Stomach flu and funerals

Stomach flu and funerals

I told her that I couldn’t come in to work because I had the stomach flu.

I drafted the e-mail before I went to bed and then pressed send from my phone during the early hours of the morning – around the time you’d think someone would come down with the flu and call in sick to work. I don’t think I have ever called in sick. I muscle through colds, sore throats, and sinus congestion. I know for sure that I have never played hooky. The only reason my mom would keep me home from school when I was a kid was if I was throwing up. If I had the stomach flu.

I didn’t go to work today. And I don’t even have the stomach flu. I lied. But it was the simplest reason I could think to give. It seems like the only acceptable reason for not going to work… well that and funerals. I had a few weeks off after my dad died. It was around Thanksgiving so I only missed a week and a day of my clinical rotations. I made up all the hours I missed in the following month. Then I started a new rotation in an ICU where I saw people die. Where I was at the hospital from six in the morning until some ambiguous hour… four, five, six, seven… The days were so draining, but I did it. Like I’ve done it all along.

I remember the month of November. I had to be at the hospital for my rotation that started at seven-thirty. Seven-thirty isn’t too bad. But it was November. November was the last month my dad was alive. I would wait to go to bed until he went to bed. My mom and sister needed to have a third person to move him from his chair to the bathroom and then into his bed. I was so tired. I was never late the entire month.

I remember driving to Florida the week after his funeral. There was this big pharmacy residency showcase. If I didn’t go, all my future plans would be delayed a year. So I small talked and networked with strangers while wearing a black blazer. I was dying to put on sweat pants and curl up in the red recliner in our family’s living room. I didn’t though. I took good notes and wrote thank you cards to all the program directors.  

I remember taking a cardiology final exam the day after my dad’s first surgery. Usually I would go into my shift at CVS after my exams. I remember calling my boss from a stairwell in the hospital. I told her I wasn’t going to be able to come in because I wanted to be with my dad while he was recovering. She asked if I could find someone to cover the shift for me.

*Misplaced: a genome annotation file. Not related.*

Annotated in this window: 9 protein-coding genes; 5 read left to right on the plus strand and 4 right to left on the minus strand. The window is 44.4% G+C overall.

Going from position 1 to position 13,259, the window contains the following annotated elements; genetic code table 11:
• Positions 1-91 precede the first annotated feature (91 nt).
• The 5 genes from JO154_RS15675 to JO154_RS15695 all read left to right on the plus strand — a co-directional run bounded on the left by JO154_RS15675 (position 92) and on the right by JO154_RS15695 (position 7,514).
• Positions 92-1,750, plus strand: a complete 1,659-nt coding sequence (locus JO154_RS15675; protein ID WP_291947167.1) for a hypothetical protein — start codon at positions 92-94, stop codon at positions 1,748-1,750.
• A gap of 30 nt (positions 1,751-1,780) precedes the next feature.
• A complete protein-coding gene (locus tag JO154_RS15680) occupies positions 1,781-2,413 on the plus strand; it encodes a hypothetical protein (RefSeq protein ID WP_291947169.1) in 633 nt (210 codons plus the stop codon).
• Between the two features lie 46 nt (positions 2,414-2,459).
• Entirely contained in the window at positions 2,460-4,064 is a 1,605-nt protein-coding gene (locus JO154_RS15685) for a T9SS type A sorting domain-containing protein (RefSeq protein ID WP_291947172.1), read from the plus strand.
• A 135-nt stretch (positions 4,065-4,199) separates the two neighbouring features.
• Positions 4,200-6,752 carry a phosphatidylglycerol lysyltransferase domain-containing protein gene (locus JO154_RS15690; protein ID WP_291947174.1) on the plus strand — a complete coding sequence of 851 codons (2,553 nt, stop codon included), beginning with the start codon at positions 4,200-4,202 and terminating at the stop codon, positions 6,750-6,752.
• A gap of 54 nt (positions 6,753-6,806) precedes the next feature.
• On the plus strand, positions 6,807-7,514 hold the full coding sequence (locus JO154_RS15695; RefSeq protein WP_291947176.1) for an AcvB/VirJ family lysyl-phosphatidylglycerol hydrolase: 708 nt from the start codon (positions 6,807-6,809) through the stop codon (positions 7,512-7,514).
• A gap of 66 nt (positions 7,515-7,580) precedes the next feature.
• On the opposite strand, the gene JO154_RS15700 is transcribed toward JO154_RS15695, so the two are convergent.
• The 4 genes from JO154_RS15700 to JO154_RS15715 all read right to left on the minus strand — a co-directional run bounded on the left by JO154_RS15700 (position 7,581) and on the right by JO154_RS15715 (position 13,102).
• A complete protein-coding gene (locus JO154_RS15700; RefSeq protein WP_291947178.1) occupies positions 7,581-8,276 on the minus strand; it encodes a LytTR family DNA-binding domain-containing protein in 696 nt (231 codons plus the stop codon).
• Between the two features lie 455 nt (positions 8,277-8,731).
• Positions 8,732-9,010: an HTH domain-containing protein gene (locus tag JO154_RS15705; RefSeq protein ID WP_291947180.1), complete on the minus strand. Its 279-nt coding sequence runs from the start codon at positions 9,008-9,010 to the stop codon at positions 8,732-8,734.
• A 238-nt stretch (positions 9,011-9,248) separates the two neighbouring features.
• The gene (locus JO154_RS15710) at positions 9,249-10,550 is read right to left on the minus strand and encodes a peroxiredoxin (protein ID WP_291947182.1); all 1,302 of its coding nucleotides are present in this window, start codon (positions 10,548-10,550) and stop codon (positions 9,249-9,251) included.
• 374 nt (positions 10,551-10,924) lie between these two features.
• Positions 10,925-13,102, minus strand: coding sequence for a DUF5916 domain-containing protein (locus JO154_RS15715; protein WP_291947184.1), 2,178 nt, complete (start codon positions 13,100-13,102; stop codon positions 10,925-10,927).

This shit has never stopped. It never stops. But I’ve kept going. I keep going.

Today I didn’t have it though. And I couldn’t explain the truth to my preceptor. That I’m not sick, I feel perfectly fine. But in another sense I really don’t feel fine.

I’ve heard this message about the grieving process. That doing the normal tasks of daily living can require inordinate amounts of strength and courage. I guess I didn’t have enough of it today. I only had the strength and courage to go to the grocery store. I ended up going to four grocery stores. I am not sure why. Maybe I was telling myself that if I can go to one, I can go to four. I can do this one task right. Because I can’t seem to do anything else today.

I’m really not comfortable with lying. I rarely lie. I’ve been asked before what is the worst lie I’ve ever told. Sometimes I say I’m okay when I’m not. I’ll say I don’t care when I do. I say something doesn’t matter when it does. This e-mail was one of the most concrete lies I have ever told. Normally when I lie to someone else it is because I am lying to myself. I have warned my friends to never trust my sense of direction. I tend to be very convincing because I have convinced myself. Once it ended up in half our group hiking an extra mile.

I know I don’t have the stomach flu. I can’t convince myself that I do. I feel fine. I slept in and made myself breakfast. Did yoga and laundry. No signs of nausea. But my lie feels equivalent to the truth. I feel just as incapable of talking and interacting, as I would be if I were vomiting uncontrollably. It feels just as hard to get out of bed, as it would be if I had body aches and were running a fever.